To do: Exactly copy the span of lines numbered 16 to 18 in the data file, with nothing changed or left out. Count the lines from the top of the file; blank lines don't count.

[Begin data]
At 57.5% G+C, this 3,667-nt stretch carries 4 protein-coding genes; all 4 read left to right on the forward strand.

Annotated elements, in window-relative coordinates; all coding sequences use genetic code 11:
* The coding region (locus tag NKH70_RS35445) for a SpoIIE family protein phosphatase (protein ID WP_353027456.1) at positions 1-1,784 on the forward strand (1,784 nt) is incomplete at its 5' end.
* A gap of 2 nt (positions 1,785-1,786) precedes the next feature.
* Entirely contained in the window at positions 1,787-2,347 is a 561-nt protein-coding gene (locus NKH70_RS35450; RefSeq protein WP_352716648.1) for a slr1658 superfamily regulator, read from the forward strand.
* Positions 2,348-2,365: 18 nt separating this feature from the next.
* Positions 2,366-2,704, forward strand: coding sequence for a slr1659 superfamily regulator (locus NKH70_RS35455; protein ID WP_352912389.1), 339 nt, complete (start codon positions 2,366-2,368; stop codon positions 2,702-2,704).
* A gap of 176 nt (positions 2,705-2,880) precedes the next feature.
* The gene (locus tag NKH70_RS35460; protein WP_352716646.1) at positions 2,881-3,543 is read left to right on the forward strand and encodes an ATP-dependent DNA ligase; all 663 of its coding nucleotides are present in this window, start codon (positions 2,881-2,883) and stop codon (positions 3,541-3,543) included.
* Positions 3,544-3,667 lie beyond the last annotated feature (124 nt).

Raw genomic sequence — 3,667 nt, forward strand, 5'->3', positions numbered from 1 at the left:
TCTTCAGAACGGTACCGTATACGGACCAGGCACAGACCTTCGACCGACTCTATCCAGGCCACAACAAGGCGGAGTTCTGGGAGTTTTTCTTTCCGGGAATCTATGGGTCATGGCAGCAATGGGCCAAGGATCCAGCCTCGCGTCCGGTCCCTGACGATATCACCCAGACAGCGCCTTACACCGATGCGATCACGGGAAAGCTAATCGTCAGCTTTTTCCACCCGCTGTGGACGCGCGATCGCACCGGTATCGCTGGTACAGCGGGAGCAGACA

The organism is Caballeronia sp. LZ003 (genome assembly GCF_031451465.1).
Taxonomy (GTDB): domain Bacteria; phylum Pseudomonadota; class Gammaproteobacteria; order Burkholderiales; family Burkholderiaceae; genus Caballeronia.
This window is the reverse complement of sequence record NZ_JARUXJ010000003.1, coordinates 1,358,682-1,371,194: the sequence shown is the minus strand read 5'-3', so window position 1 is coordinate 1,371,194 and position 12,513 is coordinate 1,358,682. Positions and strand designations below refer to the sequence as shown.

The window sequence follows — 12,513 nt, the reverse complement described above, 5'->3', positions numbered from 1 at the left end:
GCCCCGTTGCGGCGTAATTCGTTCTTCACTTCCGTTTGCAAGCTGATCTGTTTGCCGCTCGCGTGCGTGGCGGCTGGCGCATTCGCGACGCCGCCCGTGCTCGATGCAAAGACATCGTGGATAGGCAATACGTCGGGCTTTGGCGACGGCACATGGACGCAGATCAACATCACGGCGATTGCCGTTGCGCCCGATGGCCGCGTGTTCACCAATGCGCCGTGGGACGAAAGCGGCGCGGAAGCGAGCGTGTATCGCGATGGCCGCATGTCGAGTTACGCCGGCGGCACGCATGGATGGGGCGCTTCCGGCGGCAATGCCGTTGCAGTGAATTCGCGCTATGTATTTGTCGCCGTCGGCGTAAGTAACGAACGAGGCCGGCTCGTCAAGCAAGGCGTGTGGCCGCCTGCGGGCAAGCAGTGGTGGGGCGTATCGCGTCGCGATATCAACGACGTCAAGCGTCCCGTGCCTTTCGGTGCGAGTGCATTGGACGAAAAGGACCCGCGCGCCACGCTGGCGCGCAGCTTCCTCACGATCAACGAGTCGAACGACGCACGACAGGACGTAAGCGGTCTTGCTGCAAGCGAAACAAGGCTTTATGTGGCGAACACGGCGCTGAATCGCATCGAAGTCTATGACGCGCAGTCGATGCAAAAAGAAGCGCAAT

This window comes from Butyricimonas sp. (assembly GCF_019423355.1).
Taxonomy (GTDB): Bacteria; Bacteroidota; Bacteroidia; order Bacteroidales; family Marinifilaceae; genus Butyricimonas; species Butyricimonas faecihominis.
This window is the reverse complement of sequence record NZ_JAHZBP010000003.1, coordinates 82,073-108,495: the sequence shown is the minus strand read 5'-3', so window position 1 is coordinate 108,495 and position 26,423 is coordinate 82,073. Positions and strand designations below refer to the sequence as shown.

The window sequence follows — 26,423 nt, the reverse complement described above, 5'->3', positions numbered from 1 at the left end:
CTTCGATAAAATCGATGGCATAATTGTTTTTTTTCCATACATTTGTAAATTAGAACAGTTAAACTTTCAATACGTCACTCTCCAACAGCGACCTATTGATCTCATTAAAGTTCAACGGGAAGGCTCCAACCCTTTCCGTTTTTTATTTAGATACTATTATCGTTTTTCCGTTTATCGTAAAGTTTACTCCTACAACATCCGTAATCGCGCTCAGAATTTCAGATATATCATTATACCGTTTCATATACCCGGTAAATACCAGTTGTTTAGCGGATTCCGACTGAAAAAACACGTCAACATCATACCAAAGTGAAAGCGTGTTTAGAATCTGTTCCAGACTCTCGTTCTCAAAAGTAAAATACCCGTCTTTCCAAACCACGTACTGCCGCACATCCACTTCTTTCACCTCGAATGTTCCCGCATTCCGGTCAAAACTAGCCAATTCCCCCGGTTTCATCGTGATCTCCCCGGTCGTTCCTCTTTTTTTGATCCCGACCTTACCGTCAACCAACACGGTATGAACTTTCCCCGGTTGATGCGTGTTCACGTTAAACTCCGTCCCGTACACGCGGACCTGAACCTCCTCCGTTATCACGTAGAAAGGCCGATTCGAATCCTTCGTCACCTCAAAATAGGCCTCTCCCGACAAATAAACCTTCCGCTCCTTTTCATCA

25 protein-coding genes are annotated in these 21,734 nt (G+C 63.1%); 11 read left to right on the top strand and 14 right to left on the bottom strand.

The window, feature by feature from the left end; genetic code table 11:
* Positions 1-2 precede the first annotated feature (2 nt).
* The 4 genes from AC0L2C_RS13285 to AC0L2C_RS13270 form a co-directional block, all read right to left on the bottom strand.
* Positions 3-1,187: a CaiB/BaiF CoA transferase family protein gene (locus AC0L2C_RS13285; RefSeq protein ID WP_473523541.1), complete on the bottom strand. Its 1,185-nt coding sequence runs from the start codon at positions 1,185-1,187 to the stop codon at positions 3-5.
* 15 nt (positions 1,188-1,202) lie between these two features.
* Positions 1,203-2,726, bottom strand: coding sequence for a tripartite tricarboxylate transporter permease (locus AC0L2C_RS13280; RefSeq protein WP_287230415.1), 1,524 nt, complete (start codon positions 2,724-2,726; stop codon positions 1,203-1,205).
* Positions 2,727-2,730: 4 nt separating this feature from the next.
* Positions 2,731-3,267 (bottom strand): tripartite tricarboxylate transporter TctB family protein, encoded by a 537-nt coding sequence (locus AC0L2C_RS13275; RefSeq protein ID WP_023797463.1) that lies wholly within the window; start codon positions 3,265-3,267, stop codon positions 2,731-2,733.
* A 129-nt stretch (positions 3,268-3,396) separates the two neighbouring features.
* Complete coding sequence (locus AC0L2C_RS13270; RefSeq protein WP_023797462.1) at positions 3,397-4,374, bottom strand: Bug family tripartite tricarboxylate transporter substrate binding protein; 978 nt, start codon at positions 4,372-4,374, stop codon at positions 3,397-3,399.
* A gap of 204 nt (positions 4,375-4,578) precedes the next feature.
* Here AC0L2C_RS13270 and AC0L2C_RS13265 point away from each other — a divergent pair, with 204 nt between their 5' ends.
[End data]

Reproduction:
The window sequence follows — 12,513 nt, the reverse complement described above, 5'->3', positions numbered from 1 at the left end:
GCCCCGTTGCGGCGTAATTCGTTCTTCACTTCCGTTTGCAAGCTGATCTGTTTGCCGCTCGCGTGCGTGGCGGCTGGCGCATTCGCGACGCCGCCCGTGCTCGATGCAAAGACATCGTGGATAGGCAATACGTCGGGCTTTGGCGACGGCACATGGACGCAGATCAACATCACGGCGATTGCCGTTGCGCCCGATGGCCGCGTGTTCACCAATGCGCCGTGGGACGAAAGCGGCGCGGAAGCGAGCGTGTATCGCGATGGCCGCATGTCGAGTTACGCCGGCGGCACGCATGGATGGGGCGCTTCCGGCGGCAATGCCGTTGCAGTGAATTCGCGCTATGTATTTGTCGCCGTCGGCGTAAGTAACGAACGAGGCCGGCTCGTCAAGCAAGGCGTGTGGCCGCCTGCGGGCAAGCAGTGGTGGGGCGTATCGCGTCGCGATATCAACGACGTCAAGCGTCCCGTGCCTTTCGGTGCGAGTGCATTGGACGAAAAGGACCCGCGCGCCACGCTGGCGCGCAGCTTCCTCACGATCAACGAGTCGAACGACGCACGACAGGACGTAAGCGGTCTTGCTGCAAGCGAAACAAGGCTTTATGTGGCGAACACGGCGCTGAATCGCATCGAAGTCTATGACGCGCAGTCGATGCAAAAAGAAGCGCAAT

This window comes from Butyricimonas sp. (assembly GCF_019423355.1).